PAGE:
Thursday, May 6, 2010

More Bang for your Bing Buck

Bing's Adcenter is the first potential PPC challenger to Adwords I have found. The experience is better than Yahoo and the early returns on ad results are surprisingly good.

I have to admit, I was a little reluctant to jump into PPC ad marketing on Bing. Last year when they announced Bing, there was absolutely no way I could find to even setup an ad account. I recently used Bing to search for airline tickets and found that their user experience was better than any of the travel sites. As the market data recently reveals, Bing is growing at the expense of Yahoo, not Google so clearly it's a potential avenue for getting more clicks from new eyes. As a relatively seasoned Google Adwords administrator for our brand DigitalChalk as well as managing campaigns for several customers, I have a few preconceived ideas about how PPC should work and how it should be managed. My initial reaction of how Microsoft Adcenter works was surprisingly positive. Here are the pros and cons compared to Google Adwords and Yahoo.

Setup steps
The setup was simple and fast. Just as with Google and Yahoo, the setup wizards are designed to be usable for first time web marketers. I did have an initial hiccup, as a Mac user, the only browser Microsoft supports on my machine is Firefox so Safari & Chrome lovers, tough luck. This is unfortunately what I have come to expect from MS. Overall, the flow to get my first campaign going was good. It looked like a lot of "borrowing" of ideas from Adwords happened but that make setup feel more familiar to me. Early in the process, they mentioned that campaigns could be imported from Google but that turned out to be less useful than I had hoped. I was forced to create a campaign and bring in keywords before I was show any information about importing from Adwords. It turns out that the import really is just an option to bring in a campaign as a CSV exported from Adwords but you have to manually edit the CSV headers to make it work so on balance, just copying stuff in was as fast.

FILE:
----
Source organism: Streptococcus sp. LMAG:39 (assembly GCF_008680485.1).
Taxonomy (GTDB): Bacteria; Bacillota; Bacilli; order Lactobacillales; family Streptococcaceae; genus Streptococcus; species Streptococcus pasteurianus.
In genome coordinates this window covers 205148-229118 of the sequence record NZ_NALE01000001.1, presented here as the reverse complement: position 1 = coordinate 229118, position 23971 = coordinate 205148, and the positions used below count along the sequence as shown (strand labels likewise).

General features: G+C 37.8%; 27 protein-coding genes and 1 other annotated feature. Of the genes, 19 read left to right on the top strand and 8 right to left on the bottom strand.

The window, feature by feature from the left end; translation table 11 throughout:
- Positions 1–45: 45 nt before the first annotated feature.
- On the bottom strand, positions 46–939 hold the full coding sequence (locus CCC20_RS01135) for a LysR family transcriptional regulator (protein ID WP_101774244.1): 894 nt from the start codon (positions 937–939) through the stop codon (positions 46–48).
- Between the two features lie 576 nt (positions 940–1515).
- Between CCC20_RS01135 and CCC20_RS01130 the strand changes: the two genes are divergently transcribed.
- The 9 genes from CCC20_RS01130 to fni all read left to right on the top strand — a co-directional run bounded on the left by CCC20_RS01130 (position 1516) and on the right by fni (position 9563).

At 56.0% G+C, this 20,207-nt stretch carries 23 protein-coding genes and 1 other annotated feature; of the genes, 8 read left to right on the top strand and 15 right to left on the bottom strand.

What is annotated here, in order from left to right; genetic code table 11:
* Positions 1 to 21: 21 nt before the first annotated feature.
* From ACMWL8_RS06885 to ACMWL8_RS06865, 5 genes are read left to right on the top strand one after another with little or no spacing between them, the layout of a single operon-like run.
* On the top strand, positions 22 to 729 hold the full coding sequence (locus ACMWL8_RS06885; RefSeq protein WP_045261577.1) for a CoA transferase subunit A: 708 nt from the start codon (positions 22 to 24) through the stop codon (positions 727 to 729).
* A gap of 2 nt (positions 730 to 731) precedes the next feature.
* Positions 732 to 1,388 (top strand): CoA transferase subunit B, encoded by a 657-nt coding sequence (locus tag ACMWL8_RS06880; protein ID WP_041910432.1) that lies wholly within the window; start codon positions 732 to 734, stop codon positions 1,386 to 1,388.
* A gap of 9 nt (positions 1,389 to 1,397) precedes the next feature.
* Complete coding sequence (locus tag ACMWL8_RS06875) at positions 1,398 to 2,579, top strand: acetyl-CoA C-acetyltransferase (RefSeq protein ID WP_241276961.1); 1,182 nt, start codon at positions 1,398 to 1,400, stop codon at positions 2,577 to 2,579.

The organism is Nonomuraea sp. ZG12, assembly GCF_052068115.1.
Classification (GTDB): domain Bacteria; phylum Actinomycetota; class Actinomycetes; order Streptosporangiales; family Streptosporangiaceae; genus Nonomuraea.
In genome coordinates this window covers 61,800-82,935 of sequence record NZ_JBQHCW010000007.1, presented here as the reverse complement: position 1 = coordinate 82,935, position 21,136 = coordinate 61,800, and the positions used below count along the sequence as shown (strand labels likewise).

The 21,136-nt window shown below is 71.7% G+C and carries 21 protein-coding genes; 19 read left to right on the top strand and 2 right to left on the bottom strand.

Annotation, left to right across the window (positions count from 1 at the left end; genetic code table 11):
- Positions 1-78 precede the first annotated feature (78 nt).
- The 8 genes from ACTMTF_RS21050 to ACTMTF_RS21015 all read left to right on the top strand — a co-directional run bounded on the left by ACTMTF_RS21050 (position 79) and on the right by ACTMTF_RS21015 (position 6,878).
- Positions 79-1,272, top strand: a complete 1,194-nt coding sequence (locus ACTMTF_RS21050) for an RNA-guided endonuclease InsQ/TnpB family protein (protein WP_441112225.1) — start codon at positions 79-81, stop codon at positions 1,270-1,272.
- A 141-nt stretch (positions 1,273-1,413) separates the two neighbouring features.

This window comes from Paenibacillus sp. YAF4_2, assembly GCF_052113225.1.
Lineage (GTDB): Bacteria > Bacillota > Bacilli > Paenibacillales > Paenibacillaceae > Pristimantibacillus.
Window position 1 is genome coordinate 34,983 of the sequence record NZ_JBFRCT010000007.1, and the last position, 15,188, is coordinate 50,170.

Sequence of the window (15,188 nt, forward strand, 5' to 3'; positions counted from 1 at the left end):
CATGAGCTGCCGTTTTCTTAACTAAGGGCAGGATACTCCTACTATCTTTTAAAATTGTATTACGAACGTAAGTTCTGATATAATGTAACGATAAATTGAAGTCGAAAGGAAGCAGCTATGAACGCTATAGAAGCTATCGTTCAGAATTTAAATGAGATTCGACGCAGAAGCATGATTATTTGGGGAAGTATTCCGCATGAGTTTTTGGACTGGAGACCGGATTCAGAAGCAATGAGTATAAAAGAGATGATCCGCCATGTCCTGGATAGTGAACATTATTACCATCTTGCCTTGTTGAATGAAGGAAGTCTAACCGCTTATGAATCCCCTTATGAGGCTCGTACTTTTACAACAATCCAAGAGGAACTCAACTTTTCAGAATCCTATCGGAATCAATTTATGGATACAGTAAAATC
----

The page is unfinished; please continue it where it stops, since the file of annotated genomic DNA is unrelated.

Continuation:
I started by building a campaign that mirrored my primary, highest performing campaign in Adwords. My goal was to get a feel for how the two performed side-by-side in a similar campaign. I used the same ads and keywords. I was initially thrilled that I could just copy from the Adwords Spreadsheet editor my keywords column and paste it into the keyword box without error. It was a bit disappointing when I realized Adcenter stripped out all my exact match [] and phrase match " " parameters but the upside was they stripped those out for me instead of throwing an error. The better thing would have been to parse my parameters and set them on the campaign. On balance, the whole process was fairly quick. I had my campaign published and my account setup in about 20 minutes.

Bidding and configuration
Once I got into my campaign and started to look at how Adcenter had created it, I found a few differences that didn't initially compute for me but some of that is probably adwords assumptions. For those of you accustom to using Adwords, you realize that for a given campaign, you can select the target audience of Search or Content Network in the settings. Adcenter assumes that you obviously would want to have both search and content in your campaign by default. What was a bit odd to me is that rather than letting me specify the target by campaign, it created two identical keywords, one for search and one for content. At first I thought their underlying model is bleeding through to the control panel but as I started to use it, I realized I liked that better than having to manage two campaigns. Adcenter does allow you to set bidding preferences for each type and also set unique bids for each keyword.